479 F2d 983 United States v. Frazier
479 F.2d 983
UNITED STATES of America, Appellee,
Kirby FRAZIER and Louis Neville, Appellants.
Nos. 553, 735, Dockets 72-2210, 72-2408.
United States Court of Appeals,
Argued March 30, 1973.
Decided May 17, 1973.
Daniel Isles, Montclair, N. J. (Harvey Weissbard, and Isles & Weissbard, Montclair, N. J., of counsel), for appellant Kirby Frazier.
Barry Turner, Brooklyn, N. Y., for appellant Louis Neville.
Judith A. Metzner, Dept. of Justice, Washington, D. C. (Robert A. Morse, U. S. Atty., Brooklyn, N. Y., and Sidney M. Glazer, Dept. of Justice, Washington, D. C., of counsel), for appellee.
Before FRIENDLY, Chief Judge, LUMBARD, Circuit Judge, and THOMSEN,* District Judge.
FRIENDLY, Chief Judge:
Kirby Frazier and Louis Neville were convicted of knowingly using extortionate means to collect extensions of credit, and conspiring to do so, in violation of 18 U.S.C. Sec. 894, after a jury trial before Jack B. Weinstein, Judge, in the Eastern District of New York. The day after receiving the verdict, the district judge sentenced Frazier to ten years imprisonment and a $10,000 fine, and Neville to five years imprisonment. They assert a variety of errors on appeal, relating to evidentiary rulings by the district judge, his revocation of Frazier's bail during trial, his handling of their request for the Government to turn over certain statements of a witness, the Government's temporary refusal to do so, allegedly improper statements by the Assistant United States Attorney, and, finally, as to Frazier, the procedure followed in his sentencing. Finding no merit in any of these contentions save the last, we affirm appellants' convictions but remand to the district court for resentencing of Frazier in the light of a pre-sentence report.
Appellant Frazier first complains of the district court's refusal to allow him to introduce into evidence a tape recording his counsel had made of a pre-trial interview with two of the alleged extortion victims, except subject to certain conditions. During this interview both women had apparently stated that the loans they had received from Frazier were made out of friendship and were interest-free, and that they had never been threatened by him. At trial they admitted making these statements, but testified that Frazier had asked them to meet with his attorney and told them what to say, and they had done so out of fear. Counsel for Frazier sought to introduce the tape recording to demonstrate that the women had not sounded frightened during their interview.
Judge Weinstein first had the tape played in the absence of the jury. Finding much of it unintelligible, he stated that it would not be admitted unless counsel secured a better tape recorder and prepared a transcript of the recording. On the last day of trial Frazier's counsel brought in better sound reproduction equipment, but not a transcript. Judge Weinstein listened to the tape again in the absence of the jury and still found 75% of it unintelligible. Although he first stated that he could not let it in with this degree of inaudibility, he finally relented to the extent of allowing the tape recording to be played before the jury if accompanied by an explanation by the judge that he considered most of it unintelligible and that counsel had failed to comply with the court's request to prepare a transcript of the recorded conversation. Counsel for Frazier then decided not to use the tape and instead took the witness stand himself to describe the interview.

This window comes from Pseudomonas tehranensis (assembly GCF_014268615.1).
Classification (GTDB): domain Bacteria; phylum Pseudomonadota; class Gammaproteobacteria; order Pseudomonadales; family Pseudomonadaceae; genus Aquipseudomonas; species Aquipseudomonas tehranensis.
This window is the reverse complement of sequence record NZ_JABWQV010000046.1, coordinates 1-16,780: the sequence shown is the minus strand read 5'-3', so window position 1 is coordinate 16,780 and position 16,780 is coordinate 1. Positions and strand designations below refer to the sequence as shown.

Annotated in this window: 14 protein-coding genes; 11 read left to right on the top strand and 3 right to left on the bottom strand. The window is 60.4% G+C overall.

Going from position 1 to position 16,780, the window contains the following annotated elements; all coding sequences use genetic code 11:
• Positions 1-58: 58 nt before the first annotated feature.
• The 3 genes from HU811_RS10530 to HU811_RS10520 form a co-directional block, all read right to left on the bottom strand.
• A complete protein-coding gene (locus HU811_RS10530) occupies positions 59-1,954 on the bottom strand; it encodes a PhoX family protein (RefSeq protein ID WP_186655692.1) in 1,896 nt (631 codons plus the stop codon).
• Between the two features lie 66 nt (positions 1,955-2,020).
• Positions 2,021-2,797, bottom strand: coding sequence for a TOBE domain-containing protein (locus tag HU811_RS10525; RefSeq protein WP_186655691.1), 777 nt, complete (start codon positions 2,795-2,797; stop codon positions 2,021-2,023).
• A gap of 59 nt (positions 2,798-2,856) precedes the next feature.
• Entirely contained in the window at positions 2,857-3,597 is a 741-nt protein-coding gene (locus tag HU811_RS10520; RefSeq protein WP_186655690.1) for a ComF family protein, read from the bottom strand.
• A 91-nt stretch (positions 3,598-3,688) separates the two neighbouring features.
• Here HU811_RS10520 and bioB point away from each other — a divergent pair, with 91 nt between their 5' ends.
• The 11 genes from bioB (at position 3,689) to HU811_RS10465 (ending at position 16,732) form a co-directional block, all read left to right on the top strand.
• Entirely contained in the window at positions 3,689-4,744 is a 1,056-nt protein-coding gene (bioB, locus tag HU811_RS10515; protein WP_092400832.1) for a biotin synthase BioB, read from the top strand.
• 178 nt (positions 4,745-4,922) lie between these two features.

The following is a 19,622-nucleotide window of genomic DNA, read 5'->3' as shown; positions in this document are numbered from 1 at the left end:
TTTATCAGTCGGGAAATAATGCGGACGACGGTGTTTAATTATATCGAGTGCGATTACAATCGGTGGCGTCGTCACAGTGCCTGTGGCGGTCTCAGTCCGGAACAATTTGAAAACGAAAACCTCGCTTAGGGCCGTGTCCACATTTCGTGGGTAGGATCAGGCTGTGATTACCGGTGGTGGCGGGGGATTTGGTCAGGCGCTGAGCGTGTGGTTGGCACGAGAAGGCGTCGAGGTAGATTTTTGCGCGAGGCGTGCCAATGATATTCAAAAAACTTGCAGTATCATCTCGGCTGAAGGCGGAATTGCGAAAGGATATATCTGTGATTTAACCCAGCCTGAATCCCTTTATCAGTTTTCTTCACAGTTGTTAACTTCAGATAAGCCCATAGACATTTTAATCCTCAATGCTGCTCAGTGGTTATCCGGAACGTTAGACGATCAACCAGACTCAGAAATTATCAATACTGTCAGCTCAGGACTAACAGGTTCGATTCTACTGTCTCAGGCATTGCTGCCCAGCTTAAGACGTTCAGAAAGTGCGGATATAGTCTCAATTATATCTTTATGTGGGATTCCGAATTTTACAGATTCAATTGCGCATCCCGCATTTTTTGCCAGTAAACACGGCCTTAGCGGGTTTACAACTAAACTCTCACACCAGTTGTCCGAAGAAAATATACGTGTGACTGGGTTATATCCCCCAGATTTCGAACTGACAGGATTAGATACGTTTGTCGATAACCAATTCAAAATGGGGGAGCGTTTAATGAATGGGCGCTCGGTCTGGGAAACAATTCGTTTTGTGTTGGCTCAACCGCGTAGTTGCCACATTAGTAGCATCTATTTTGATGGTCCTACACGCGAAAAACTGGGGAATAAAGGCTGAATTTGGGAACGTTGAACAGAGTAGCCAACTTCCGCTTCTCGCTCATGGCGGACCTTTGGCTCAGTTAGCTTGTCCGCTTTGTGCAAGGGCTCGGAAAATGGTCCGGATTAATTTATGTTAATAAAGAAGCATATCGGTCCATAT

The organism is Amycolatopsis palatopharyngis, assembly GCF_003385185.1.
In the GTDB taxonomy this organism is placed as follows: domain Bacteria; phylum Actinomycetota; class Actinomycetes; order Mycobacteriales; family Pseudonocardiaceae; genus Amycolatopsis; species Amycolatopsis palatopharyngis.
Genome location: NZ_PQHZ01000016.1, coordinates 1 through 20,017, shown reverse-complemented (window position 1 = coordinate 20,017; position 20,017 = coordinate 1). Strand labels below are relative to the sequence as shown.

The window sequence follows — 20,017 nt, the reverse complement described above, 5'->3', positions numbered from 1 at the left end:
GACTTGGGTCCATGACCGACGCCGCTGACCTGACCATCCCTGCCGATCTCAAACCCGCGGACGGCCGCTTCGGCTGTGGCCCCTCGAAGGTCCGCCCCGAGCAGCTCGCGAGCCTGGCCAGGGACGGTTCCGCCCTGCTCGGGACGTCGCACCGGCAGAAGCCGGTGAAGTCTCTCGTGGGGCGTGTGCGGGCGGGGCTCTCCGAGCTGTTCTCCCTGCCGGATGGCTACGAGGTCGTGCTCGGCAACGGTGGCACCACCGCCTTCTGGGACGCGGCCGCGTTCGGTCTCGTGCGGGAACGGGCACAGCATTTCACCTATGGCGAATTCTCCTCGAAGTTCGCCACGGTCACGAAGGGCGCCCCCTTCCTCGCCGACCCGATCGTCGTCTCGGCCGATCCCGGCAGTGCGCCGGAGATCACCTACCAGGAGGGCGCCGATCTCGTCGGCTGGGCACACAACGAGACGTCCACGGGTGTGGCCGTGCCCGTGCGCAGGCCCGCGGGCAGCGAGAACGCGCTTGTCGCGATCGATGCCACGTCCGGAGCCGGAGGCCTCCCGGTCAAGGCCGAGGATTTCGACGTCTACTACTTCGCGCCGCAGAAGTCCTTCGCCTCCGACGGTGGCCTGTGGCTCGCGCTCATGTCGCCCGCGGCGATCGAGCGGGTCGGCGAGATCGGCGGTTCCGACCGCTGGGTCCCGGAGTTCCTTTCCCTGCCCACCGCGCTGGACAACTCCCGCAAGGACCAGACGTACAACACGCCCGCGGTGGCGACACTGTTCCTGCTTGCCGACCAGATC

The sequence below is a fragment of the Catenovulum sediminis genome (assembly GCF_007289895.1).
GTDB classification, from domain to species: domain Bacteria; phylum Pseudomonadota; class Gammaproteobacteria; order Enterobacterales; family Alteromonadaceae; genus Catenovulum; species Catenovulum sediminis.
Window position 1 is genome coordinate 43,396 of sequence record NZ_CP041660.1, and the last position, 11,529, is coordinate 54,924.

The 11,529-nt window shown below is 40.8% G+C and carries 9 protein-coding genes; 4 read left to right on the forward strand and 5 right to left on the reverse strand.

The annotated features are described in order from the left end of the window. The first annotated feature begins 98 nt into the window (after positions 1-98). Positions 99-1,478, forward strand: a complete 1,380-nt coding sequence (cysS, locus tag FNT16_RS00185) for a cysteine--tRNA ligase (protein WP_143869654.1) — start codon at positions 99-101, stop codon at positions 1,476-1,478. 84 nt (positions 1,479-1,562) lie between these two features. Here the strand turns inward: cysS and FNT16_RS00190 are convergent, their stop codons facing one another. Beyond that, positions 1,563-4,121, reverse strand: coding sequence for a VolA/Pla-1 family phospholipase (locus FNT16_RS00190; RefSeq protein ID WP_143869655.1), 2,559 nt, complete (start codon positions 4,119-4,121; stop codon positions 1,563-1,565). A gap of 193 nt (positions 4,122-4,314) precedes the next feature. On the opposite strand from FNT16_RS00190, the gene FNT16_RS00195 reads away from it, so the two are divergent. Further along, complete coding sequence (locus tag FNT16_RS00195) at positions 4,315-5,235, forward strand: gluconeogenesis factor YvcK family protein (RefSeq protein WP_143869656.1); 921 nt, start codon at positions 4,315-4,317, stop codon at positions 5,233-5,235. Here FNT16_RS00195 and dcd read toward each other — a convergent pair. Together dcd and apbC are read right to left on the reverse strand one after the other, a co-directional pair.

We see no error in the district court's ruling. This court has held that a trial judge has wide discretion in determining whether to allow a recording to be played before the jury when there is a serious question of its audibility. United States v. Knohl, 379 F.2d 427, 439-441 (2 Cir.), cert. denied, 389 U.S. 973, 88 S.Ct. 472, 19 L.Ed.2d 465 (1967); United States v. Kaufer, 387 F.2d 17, 19 (2 Cir. 1967). There is an obvious danger when a recording is substantially unintelligible that the part that can be heard may leave a misleading impression of the entire conversation. This is particularly true where, as here, the point counsel wanted to make depended on the demeanor of the two women throughout the interview rather than on demonstrating that any particular statement had been made. Moreover, the danger of unreliability of a partly inaudible recording is exacerbated by the substantial impact it may have on the jury. Thus, if, as seems to be agreed, only 25% of the recording involved here was intelligible, the district judge would have been acting well within his discretion if he had stood on his original position and refused to allow the recording to be admitted at all. We therefore see no reason why the court could not impose reasonable conditions upon the recording's admissibility, even if these led appellant's counsel to decide not to use it. Counsel claims that he was unfairly surprised by Judge Weinstein's request for a transcript of the recording on the last day of trial, by which time it was too late to prepare one, and that therefore a statement to the jury that he had not complied with the court's request would have been unreasonable and prejudicial to appellant. However, our reading of the record convinces us that Judge Weinstein made it clear enough from the outset that he wanted to see a transcript of the recorded interview before he would decide whether to allow the tape to be played before the jury.